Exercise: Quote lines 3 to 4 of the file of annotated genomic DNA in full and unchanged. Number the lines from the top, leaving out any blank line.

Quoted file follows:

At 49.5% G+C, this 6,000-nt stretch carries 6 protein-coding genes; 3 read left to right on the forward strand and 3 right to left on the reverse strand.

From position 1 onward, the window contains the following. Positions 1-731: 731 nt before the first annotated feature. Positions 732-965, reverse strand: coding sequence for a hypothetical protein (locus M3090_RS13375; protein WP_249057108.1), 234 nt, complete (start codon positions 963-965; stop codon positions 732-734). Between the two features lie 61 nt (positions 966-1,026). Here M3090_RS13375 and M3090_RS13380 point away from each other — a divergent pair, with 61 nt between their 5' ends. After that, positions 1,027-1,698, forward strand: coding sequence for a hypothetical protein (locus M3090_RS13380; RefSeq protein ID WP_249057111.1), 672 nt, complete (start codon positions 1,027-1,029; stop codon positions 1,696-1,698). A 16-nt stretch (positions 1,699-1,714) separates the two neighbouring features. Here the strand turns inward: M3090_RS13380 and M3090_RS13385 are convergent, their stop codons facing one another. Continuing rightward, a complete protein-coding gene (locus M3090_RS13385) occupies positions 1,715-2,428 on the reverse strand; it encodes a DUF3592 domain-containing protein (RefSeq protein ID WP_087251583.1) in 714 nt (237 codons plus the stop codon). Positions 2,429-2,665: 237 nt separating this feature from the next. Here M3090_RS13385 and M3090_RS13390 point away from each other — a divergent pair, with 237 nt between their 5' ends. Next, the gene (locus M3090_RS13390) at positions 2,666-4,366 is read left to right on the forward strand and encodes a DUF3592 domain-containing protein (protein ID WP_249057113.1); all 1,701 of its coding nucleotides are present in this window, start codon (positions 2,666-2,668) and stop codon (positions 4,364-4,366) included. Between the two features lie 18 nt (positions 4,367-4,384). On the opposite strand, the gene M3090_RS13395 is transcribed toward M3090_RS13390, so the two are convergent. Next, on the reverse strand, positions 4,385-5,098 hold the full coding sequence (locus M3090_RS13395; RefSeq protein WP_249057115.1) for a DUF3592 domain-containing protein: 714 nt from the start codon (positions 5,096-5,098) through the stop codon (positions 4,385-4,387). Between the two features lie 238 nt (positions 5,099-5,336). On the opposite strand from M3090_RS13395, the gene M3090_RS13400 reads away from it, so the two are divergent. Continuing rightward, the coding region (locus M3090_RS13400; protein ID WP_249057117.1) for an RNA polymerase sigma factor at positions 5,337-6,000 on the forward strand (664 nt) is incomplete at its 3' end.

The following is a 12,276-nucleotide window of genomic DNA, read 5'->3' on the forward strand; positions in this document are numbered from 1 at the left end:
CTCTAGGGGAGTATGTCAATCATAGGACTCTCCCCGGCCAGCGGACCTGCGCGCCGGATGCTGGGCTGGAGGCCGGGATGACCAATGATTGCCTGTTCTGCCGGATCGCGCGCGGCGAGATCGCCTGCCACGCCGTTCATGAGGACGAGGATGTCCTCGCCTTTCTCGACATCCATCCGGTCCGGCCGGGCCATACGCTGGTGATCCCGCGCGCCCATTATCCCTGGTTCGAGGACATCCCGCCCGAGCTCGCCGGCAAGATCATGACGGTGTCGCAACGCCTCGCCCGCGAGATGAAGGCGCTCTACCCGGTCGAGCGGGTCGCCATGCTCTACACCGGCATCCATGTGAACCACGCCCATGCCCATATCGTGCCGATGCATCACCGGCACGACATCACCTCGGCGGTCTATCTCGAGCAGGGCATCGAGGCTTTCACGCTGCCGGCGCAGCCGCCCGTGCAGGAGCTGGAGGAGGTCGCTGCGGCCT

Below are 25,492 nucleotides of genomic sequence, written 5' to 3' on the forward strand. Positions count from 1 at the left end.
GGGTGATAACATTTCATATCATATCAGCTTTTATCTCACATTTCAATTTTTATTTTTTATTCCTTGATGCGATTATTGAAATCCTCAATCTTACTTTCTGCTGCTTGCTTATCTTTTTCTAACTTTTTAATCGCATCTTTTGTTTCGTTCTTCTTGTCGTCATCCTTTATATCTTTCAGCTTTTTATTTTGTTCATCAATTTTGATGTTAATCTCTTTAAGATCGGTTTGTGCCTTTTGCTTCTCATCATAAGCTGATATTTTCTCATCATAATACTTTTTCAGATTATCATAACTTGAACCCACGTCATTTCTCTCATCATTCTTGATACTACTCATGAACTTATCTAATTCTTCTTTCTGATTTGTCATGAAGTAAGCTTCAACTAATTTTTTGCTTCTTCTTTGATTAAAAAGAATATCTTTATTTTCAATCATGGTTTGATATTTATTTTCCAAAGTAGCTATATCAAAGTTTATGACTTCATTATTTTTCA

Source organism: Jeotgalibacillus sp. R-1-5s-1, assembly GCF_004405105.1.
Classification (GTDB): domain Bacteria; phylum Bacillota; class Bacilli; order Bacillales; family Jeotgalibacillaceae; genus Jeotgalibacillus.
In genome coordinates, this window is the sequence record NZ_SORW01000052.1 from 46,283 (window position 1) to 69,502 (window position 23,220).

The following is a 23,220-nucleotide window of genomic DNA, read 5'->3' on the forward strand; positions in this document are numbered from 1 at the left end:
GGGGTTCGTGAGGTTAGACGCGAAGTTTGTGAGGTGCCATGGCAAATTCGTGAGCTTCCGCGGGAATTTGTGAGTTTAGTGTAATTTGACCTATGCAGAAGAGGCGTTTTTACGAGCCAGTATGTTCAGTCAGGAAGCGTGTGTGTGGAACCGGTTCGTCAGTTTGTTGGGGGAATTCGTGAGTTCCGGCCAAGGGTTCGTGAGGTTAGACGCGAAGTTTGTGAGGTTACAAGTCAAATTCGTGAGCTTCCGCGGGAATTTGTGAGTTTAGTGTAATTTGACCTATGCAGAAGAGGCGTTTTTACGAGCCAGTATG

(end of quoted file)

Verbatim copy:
The following is a 12,276-nucleotide window of genomic DNA, read 5'->3' on the forward strand; positions in this document are numbered from 1 at the left end:
CTCTAGGGGAGTATGTCAATCATAGGACTCTCCCCGGCCAGCGGACCTGCGCGCCGGATGCTGGGCTGGAGGCCGGGATGACCAATGATTGCCTGTTCTGCCGGATCGCGCGCGGCGAGATCGCCTGCCACGCCGTTCATGAGGACGAGGATGTCCTCGCCTTTCTCGACATCCATCCGGTCCGGCCGGGCCATACGCTGGTGATCCCGCGCGCCCATTATCCCTGGTTCGAGGACATCCCGCCCGAGCTCGCCGGCAAGATCATGACGGTGTCGCAACGCCTCGCCCGCGAGATGAAGGCGCTCTACCCGGTCGAGCGGGTCGCCATGCTCTACACCGGCATCCATGTGAACCACGCCCATGCCCATATCGTGCCGATGCATCACCGGCACGACATCACCTCGGCGGTCTATCTCGAGCAGGGCATCGAGGCTTTCACGCTGCCGGCGCAGCCGCCCGTGCAGGAGCTGGAGGAGGTCGCTGCGGCCT